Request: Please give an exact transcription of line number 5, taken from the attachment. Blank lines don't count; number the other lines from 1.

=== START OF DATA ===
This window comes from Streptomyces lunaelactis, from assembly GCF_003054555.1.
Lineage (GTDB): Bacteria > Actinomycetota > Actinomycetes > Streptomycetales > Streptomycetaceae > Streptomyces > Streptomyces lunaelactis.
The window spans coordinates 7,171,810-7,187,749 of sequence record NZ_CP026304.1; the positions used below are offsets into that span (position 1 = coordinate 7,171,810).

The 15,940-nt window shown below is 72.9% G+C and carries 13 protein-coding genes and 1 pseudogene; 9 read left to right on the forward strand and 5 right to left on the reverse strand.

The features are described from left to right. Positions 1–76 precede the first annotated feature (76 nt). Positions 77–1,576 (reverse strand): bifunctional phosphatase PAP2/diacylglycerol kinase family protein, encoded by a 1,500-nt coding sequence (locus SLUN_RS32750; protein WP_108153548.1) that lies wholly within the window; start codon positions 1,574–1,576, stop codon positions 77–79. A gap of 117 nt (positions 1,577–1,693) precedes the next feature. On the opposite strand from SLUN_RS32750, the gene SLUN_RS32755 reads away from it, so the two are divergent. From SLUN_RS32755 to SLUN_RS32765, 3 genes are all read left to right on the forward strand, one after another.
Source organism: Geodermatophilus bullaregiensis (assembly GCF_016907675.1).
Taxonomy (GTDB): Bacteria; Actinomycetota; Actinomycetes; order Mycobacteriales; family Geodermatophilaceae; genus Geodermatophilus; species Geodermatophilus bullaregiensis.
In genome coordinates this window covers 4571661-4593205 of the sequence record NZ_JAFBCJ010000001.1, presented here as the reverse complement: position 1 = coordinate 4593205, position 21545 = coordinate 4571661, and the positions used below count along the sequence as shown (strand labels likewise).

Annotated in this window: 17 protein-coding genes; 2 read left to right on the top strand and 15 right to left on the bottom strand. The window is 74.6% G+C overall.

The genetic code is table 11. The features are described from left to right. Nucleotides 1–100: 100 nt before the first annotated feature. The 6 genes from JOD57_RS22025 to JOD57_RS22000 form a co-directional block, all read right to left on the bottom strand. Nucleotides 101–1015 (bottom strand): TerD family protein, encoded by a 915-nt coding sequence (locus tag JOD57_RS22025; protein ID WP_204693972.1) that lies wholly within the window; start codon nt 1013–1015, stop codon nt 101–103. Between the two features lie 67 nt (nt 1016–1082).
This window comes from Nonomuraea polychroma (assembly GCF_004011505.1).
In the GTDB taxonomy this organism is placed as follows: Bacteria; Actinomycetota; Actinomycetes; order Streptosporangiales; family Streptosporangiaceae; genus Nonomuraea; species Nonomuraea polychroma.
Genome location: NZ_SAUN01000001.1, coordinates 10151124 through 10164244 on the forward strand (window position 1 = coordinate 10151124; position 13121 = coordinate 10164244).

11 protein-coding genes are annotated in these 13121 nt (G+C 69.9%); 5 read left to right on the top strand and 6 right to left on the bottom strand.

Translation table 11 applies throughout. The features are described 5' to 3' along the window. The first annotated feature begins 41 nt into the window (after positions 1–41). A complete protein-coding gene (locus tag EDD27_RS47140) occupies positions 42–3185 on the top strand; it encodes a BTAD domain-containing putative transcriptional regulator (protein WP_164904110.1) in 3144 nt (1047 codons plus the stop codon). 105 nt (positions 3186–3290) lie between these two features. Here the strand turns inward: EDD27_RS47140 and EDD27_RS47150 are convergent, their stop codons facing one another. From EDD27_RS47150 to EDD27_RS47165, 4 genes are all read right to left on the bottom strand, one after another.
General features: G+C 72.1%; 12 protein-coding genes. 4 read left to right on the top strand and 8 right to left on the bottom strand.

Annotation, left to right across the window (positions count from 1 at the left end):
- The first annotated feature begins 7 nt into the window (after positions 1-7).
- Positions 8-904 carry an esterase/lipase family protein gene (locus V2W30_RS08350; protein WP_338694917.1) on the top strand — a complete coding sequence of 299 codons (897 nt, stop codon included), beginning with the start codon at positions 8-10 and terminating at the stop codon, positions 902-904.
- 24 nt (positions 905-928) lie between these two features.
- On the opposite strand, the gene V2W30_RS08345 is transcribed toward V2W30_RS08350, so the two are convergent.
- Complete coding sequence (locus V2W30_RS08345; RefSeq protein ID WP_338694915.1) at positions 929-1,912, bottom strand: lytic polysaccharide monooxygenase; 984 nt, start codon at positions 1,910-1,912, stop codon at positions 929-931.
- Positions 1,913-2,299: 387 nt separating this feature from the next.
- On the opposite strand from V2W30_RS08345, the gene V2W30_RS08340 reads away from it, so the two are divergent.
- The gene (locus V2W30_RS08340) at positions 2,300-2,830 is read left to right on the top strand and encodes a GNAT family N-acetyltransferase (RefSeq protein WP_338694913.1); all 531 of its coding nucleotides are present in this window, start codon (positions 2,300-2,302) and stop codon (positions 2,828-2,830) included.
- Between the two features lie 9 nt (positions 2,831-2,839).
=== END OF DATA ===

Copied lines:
The features are described from left to right. Positions 1–76 precede the first annotated feature (76 nt). Positions 77–1,576 (reverse strand): bifunctional phosphatase PAP2/diacylglycerol kinase family protein, encoded by a 1,500-nt coding sequence (locus SLUN_RS32750; protein WP_108153548.1) that lies wholly within the window; start codon positions 1,574–1,576, stop codon positions 77–79. A gap of 117 nt (positions 1,577–1,693) precedes the next feature. On the opposite strand from SLUN_RS32750, the gene SLUN_RS32755 reads away from it, so the two are divergent. From SLUN_RS32755 to SLUN_RS32765, 3 genes are all read left to right on the forward strand, one after another.